A coiner or a smuggler shall get off tolerably well.—Lamb.
The worst of making a mannerism of this shall is that, after the first two or three times, the reader is certain to see it coming; for its function is nearly always the same—to bring in illustrations of a point already laid down.
Some of us, like Mr. Andrew Lang for instance, cannot away with a person who does not care for Scott or Dickens.—Spectator.
Regarded as a counter-irritant to slang, archaism is a failure. Frills is ten times more noticeable for the prim and pompous be.
Under them the land is being rapidly frivolled away, and, unless immediate action be taken, the country will be so tied that...—Times.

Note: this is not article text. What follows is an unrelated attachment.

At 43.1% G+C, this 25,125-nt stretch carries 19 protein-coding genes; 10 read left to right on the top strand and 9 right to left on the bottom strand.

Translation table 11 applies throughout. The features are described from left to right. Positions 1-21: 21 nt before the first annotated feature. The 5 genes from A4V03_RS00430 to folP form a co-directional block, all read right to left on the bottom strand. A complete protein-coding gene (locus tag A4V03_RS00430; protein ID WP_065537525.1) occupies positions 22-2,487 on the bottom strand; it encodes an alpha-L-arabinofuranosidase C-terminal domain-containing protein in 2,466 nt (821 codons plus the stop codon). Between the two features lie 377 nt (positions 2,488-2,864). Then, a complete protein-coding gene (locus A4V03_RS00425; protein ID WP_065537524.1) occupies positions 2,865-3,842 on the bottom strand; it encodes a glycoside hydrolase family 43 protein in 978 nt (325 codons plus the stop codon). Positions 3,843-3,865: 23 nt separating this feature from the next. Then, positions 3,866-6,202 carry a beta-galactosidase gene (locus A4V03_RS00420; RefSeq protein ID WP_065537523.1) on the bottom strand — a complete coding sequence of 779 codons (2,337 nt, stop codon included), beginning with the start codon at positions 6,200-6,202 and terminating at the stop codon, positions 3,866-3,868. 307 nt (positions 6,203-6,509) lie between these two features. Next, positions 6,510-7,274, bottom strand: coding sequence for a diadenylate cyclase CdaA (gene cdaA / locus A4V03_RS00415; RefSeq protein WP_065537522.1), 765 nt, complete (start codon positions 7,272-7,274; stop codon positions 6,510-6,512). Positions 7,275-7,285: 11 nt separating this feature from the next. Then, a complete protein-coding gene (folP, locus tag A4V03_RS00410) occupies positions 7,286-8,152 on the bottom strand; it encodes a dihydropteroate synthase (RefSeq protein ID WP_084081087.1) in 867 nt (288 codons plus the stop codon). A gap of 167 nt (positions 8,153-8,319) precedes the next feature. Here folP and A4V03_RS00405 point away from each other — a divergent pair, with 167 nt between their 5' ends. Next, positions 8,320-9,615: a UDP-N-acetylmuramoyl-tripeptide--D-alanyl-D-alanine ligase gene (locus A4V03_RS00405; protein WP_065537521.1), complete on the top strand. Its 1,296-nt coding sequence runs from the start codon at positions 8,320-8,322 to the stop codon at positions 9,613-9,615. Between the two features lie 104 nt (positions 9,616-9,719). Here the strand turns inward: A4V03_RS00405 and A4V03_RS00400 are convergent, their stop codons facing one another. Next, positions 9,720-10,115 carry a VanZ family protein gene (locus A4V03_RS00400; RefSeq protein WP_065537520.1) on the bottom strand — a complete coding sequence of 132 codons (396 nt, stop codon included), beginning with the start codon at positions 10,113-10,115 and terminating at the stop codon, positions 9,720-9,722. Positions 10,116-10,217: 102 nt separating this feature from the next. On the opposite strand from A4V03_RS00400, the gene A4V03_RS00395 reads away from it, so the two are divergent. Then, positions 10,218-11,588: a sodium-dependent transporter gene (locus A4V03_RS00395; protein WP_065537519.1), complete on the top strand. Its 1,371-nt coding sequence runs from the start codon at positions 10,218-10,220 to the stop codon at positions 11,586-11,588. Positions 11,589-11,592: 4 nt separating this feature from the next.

'We must not'. Similarly, the modern prose English for if I be, it were, is if I am, it would be.
'I have no particular business at L.,' said he; 'I was merely going thither to pass a day or two.'—Borrow.
There, not thither, is the modern form; to it, not thereto; of which, of this, not whereof hereof; till then, or up to that time, not theretofore. So, in the following examples, except, perhaps, before, though; not save, perchance, ere, albeit.
Nobody save an individual in no condition to distinguish a hawk from a handsaw...—Times.
The use of ere with a gerund is particularly to be avoided.
And that she should force me, by the magic of her pen to mentally acknowledge, albeit with wrath and shame, my own inferiority!—Corelli.
The writer means albeit; he would have been safer with though.
Living in a coterie, he seems to have read the laudations and not to have noticed aught else.—Times.